Nobel laureates across the world are requesting non-government environment organisation Greenpeace not to oppose genetically modified organisms or GMOs. Chief Scientific Officer of New England Biolabs, Richard Roberts, and Phillip Sharp, winner of the 1993 Nobel Prize in physiology, have started a signature campaign, supporting the introduction of foods that have been improved through biotechnology, particularly Golden Rice, reported The Washington Post.
The campaign has already garnered the support of 107 Nobel laureates. The list of signatories also included the name of Paul Berg, a pioneer in the field of genetic engineering, Forbes reported.
According to the campaigners, this genetically engineered strain of rice could reduce Vitamin A deficiencies that cause blindness in children in developing nations. "We urge Greenpeace and its supporters to re-examine the experience of farmers and consumers worldwide with crops and foods improved through biotechnology, recognise the findings of authoritative scientific bodies and regulatory agencies, and abandon their campaign against GMOs in general and Golden Rice in particular," states the letter.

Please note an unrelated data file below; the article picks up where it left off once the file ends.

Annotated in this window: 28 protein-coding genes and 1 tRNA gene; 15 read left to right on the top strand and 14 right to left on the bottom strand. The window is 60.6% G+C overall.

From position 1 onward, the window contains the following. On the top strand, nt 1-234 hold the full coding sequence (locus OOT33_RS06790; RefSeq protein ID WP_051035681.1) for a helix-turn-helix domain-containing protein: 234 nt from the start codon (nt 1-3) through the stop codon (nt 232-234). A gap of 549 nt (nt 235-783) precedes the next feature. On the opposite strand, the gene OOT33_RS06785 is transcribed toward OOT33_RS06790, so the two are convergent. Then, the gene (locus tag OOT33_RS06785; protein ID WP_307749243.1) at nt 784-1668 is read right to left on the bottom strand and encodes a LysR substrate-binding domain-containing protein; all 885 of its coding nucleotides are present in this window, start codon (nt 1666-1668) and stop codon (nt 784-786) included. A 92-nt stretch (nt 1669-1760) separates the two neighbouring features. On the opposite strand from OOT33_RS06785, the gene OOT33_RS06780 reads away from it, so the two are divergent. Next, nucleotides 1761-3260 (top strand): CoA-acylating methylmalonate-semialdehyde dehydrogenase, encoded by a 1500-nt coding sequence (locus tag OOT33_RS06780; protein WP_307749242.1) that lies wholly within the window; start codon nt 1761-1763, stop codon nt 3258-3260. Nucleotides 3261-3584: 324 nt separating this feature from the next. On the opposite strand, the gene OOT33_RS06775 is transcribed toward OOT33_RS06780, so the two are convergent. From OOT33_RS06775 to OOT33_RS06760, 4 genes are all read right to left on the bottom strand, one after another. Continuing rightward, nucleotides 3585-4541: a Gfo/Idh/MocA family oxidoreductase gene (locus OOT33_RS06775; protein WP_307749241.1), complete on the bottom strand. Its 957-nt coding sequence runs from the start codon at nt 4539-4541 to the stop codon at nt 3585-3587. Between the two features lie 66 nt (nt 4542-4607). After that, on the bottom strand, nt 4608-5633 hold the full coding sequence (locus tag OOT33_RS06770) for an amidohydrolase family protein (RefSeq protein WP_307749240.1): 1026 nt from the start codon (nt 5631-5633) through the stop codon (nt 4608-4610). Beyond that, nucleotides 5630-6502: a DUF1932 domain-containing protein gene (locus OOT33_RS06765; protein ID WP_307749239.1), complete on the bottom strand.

On their website, supportprecisionagriculture.org, the scientists cite World Health Organisation statistics that say around 50 million people suffer from Vitamin A deficiency worldwide. This includes at least 40% of children below the age of five. “We’re scientists. We understand the logic of science. It's easy to see what Greenpeace is doing is damaging and is anti-science," Roberts told The Washington Post.